July 8, 2020

Manhunt’s Turning Point Came in the Decision to Release Suspects’ Images

By that afternoon, however, the promising leads had collapsed, and officials confronted a risky decision: proceed without the help of the public to avoid tipping off the suspects or publicize images of them and risk driving them deeper into hiding or worse.

F.B.I. officials, who had been debating all week whether to go to the public, were ultimately convinced that they had to release the photographs because the investigation was stalling and bureau analysts had finally developed clear images of the suspects from hours of video footage.

“We were working the videos, and the footage was getting better and better as the week went on, and by Thursday we got a good frontal facial shot,” a senior law enforcement official said. “That tipped it.”

The official added: “With that type of quality photo, there was no doubt about who they were. We had these murderers on the loose, and we couldn’t hold back, and we needed help finding them.”

The decision — which involved Attorney General Eric H. Holder Jr. and Robert S. Mueller III, the director of the F.B.I. — was one of the most crucial turning points in a remarkable crowd-sourcing manhunt for the plotters of a bombing that killed three people and wounded more than 170.

While the decision to publicize the suspects’ identities resulted in the arrest of one of the men, it set in motion a violent string of events that lasted for 26 hours. Over that time, a police officer was killed, one of the suspects died, several officers sustained life-threatening injuries and one of the country’s major cities was shut down.

On Saturday morning, the younger of the two suspects, Dzhokhar A. Tsarnaev, 19, remained in serious condition at a Boston hospital. His brother, Tamerlan Tsarnaev, 26, died early Friday after a shootout with the police.

The authorities knew that broadly distributing the images — some captured by ubiquitous surveillance cameras and cellphone snapshots and winnowed down using sophisticated facial-recognition software — would accelerate the digital dragnet, but they did not realize the level of chaos it would create.

Intelligence and law enforcement officials said the authorities in Boston weighed the risks of some mayhem against their growing fear that time was slipping away and that heavily armed and increasingly dangerous men, and possibly accomplices, could wage new attacks in the Boston area or beyond.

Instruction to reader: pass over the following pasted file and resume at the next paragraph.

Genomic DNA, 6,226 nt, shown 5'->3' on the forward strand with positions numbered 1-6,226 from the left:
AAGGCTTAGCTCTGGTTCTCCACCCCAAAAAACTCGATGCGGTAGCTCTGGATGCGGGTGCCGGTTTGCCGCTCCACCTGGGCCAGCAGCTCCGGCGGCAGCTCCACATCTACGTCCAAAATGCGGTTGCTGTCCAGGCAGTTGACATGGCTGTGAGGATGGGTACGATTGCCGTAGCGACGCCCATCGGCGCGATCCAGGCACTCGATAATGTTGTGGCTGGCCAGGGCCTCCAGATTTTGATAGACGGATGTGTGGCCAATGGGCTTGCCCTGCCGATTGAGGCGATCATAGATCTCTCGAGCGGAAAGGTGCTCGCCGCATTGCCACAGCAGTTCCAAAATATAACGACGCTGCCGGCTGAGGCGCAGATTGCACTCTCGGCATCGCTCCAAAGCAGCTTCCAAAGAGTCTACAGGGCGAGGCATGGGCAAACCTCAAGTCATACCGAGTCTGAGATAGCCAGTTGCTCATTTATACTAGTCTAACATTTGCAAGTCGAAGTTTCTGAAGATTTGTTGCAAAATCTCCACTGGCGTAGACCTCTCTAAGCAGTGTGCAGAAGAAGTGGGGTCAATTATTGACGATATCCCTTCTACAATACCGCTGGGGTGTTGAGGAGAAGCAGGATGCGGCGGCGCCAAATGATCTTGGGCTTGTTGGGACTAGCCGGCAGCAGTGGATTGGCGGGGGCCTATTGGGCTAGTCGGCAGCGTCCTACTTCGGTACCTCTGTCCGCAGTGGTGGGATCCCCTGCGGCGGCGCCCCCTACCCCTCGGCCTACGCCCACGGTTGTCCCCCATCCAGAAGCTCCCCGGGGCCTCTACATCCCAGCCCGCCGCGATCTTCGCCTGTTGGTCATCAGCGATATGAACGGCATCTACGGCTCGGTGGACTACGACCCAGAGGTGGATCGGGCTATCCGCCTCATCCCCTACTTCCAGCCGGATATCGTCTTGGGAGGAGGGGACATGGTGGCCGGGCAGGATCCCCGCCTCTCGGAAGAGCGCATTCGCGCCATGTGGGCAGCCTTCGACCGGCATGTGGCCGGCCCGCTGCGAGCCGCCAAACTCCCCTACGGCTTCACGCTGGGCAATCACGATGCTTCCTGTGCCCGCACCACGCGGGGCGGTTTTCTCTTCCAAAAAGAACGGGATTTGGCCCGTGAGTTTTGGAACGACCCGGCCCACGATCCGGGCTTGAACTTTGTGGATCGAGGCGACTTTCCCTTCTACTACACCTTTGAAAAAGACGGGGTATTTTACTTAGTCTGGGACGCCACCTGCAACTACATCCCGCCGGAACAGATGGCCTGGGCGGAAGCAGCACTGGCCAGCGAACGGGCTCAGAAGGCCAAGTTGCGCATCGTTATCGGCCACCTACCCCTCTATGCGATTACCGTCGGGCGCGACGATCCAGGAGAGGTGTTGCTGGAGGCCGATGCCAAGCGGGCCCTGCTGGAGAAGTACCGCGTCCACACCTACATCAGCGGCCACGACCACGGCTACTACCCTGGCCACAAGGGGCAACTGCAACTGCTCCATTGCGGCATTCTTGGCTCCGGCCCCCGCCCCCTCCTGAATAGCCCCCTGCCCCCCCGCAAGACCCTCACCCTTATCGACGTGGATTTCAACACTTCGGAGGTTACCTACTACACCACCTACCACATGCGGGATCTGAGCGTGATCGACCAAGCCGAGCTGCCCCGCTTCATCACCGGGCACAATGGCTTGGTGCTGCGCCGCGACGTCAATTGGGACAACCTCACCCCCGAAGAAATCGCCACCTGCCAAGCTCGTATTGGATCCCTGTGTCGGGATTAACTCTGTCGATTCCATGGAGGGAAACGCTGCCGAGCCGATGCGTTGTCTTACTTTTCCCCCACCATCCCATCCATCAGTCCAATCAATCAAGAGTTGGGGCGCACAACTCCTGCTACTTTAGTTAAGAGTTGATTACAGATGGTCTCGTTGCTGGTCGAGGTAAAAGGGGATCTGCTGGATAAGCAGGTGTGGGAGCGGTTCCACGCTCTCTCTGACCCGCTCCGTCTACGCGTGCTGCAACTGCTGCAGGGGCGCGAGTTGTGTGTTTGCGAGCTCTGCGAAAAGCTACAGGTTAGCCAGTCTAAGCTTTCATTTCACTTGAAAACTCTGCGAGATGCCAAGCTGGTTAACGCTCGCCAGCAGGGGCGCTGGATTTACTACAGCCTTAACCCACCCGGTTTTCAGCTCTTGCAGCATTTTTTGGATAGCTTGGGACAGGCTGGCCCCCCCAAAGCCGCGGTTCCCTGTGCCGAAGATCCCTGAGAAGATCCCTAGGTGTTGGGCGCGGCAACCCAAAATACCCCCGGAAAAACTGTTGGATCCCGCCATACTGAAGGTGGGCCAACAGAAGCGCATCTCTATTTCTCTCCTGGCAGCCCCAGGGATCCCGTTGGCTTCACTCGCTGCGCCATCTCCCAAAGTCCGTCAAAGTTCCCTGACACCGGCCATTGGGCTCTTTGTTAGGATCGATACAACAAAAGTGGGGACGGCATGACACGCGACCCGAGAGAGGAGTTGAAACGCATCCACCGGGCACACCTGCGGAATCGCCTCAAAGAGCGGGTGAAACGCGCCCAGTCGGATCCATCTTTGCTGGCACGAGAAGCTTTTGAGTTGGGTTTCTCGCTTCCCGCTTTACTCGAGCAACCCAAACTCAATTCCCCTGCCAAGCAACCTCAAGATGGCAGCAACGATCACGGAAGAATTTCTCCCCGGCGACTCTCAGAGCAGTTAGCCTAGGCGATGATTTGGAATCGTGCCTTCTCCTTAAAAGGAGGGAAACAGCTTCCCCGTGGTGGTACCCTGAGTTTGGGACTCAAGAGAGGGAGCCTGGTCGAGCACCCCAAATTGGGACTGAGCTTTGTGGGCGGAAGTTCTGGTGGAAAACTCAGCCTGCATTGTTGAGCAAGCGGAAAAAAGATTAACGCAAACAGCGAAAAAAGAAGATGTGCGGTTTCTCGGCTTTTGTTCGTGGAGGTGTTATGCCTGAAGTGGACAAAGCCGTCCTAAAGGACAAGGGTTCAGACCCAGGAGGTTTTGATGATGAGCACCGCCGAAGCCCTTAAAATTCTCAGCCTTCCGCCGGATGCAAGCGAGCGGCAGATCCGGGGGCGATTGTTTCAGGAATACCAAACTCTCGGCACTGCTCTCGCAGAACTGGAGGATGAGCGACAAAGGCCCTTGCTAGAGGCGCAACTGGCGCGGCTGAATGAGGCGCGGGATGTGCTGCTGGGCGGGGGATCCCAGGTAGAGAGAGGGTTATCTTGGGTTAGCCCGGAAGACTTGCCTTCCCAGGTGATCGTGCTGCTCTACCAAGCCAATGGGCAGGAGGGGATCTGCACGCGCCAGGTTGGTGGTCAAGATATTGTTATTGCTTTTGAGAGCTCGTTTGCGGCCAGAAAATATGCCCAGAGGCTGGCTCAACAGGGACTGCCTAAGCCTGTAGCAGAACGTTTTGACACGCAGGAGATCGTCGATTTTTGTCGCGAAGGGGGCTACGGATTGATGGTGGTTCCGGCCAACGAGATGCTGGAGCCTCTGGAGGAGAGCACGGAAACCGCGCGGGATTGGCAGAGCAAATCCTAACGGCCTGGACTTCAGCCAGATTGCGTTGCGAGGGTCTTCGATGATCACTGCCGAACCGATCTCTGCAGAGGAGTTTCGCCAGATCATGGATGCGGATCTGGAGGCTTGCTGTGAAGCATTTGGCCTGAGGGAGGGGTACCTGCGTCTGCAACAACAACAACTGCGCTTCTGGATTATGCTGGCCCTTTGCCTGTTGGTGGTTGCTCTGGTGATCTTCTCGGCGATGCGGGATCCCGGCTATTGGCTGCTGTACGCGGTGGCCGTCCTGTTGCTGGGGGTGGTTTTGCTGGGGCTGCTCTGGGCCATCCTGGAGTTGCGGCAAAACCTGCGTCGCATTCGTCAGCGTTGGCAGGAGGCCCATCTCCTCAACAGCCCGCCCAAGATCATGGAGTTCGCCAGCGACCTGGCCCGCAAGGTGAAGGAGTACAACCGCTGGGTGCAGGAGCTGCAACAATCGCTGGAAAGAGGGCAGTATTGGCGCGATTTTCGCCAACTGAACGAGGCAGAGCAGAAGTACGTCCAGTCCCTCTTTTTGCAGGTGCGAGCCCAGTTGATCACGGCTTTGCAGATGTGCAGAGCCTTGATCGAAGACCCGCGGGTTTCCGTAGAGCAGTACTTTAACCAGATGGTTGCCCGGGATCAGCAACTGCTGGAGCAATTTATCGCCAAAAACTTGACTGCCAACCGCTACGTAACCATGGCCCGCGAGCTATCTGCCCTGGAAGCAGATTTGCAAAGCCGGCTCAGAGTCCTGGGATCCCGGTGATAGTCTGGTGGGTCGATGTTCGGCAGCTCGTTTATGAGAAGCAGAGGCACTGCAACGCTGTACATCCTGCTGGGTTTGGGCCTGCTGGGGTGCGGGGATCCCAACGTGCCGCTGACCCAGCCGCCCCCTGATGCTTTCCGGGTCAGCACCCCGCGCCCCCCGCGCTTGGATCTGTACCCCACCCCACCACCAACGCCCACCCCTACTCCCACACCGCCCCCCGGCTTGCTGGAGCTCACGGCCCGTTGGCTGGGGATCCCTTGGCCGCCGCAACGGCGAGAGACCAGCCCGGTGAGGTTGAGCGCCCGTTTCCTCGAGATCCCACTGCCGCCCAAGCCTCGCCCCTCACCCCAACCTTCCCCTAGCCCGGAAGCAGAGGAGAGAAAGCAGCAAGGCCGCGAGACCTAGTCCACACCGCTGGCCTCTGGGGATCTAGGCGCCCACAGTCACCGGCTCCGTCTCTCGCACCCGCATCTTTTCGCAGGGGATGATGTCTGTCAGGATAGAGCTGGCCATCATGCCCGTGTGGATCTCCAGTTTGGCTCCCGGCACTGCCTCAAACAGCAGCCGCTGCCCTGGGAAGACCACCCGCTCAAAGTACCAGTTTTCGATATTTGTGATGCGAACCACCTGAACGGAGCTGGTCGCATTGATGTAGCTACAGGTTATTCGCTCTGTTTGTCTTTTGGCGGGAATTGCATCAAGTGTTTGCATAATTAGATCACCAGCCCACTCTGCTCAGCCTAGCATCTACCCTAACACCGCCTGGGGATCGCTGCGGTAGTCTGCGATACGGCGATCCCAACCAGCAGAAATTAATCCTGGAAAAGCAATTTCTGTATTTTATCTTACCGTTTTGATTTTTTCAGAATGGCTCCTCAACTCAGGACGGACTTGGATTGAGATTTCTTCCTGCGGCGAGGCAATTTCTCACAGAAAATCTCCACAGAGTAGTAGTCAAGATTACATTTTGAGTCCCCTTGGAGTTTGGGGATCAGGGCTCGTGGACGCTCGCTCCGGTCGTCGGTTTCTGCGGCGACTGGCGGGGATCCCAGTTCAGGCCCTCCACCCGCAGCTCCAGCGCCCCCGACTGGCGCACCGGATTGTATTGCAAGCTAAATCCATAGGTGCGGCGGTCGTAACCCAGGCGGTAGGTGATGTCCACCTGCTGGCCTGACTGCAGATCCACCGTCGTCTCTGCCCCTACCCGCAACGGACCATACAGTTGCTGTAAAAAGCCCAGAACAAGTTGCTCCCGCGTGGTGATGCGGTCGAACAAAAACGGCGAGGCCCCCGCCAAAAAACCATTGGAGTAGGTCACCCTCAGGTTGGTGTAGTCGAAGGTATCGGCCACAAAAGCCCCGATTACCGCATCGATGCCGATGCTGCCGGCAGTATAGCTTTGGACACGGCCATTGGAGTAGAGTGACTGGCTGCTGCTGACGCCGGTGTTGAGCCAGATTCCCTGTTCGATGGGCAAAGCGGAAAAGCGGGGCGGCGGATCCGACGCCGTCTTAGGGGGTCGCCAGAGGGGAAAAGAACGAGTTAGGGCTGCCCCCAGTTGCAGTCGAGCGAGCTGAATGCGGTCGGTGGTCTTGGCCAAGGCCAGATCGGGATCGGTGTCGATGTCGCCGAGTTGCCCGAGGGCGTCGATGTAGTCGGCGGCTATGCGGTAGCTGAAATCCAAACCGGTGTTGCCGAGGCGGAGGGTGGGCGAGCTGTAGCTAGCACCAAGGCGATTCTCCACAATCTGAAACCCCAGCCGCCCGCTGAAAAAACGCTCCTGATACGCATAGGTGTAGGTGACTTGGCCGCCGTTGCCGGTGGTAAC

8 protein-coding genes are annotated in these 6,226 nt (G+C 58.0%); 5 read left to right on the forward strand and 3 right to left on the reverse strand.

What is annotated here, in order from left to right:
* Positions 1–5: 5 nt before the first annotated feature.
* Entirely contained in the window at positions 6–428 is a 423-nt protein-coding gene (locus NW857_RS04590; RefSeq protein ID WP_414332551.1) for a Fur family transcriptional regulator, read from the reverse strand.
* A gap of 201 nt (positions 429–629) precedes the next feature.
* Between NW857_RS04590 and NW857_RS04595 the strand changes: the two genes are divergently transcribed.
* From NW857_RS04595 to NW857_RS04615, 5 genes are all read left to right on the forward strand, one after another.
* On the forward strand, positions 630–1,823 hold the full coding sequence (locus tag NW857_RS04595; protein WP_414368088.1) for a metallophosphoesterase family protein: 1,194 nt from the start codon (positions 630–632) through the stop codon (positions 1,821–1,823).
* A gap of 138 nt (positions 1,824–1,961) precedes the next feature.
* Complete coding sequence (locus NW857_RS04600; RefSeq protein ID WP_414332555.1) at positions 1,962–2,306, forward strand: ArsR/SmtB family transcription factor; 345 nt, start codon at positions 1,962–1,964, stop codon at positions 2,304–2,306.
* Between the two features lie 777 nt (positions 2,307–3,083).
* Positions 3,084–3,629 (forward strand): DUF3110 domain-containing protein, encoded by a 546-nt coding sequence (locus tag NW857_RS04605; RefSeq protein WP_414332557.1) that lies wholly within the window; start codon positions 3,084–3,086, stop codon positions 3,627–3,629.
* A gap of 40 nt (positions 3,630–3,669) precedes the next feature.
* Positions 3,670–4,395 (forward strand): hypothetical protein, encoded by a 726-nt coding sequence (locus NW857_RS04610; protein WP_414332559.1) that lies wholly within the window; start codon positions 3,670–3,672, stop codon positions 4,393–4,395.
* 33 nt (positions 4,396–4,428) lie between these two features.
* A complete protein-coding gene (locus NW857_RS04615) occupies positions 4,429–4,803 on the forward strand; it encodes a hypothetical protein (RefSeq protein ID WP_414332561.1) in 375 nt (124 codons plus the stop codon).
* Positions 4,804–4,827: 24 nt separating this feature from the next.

Federal authorities involved in the case had briefed administration and Congressional officials on their hopes to arrest the suspects early Thursday without revealing their hand. But those plans vanished by that afternoon.

“We thought we had good leads,” the senior law enforcement official said. “We were working on some stuff, and we got to a point where it leveled off, and then there was nothing imminent, so we moved with what we thought would result in identifying them.”

The authorities first developed information about the suspects’ whereabouts late Thursday when one of them was seen in video footage that was being reviewed from a convenience store in Cambridge that had just been robbed.

Shortly after the suspects left the convenience store, the authorities received a report that a police officer at the Massachusetts Institute of Technology had been ambushed and killed.

And then, for two hours, there was no sign of the suspects.

It was only after the suspects decided not to kill the owner of a sport utility vehicle that had been carjacked and instead threw him out of his car around 1 a.m. — a decision that ultimately undid their plans to elude the authorities — that they re-emerged on the authorities’ radar.

“If he stayed in the car, they could have tried to drive to New Hampshire or something — it would have added some real time to things, which would have been bad and who knows what they would have done,” the law enforcement official said. “They were desperate and acting pretty crazy.”

Article source: http://www.nytimes.com/2013/04/21/us/manhunts-turning-point-came-in-images-release.html?partner=rss&emc=rss

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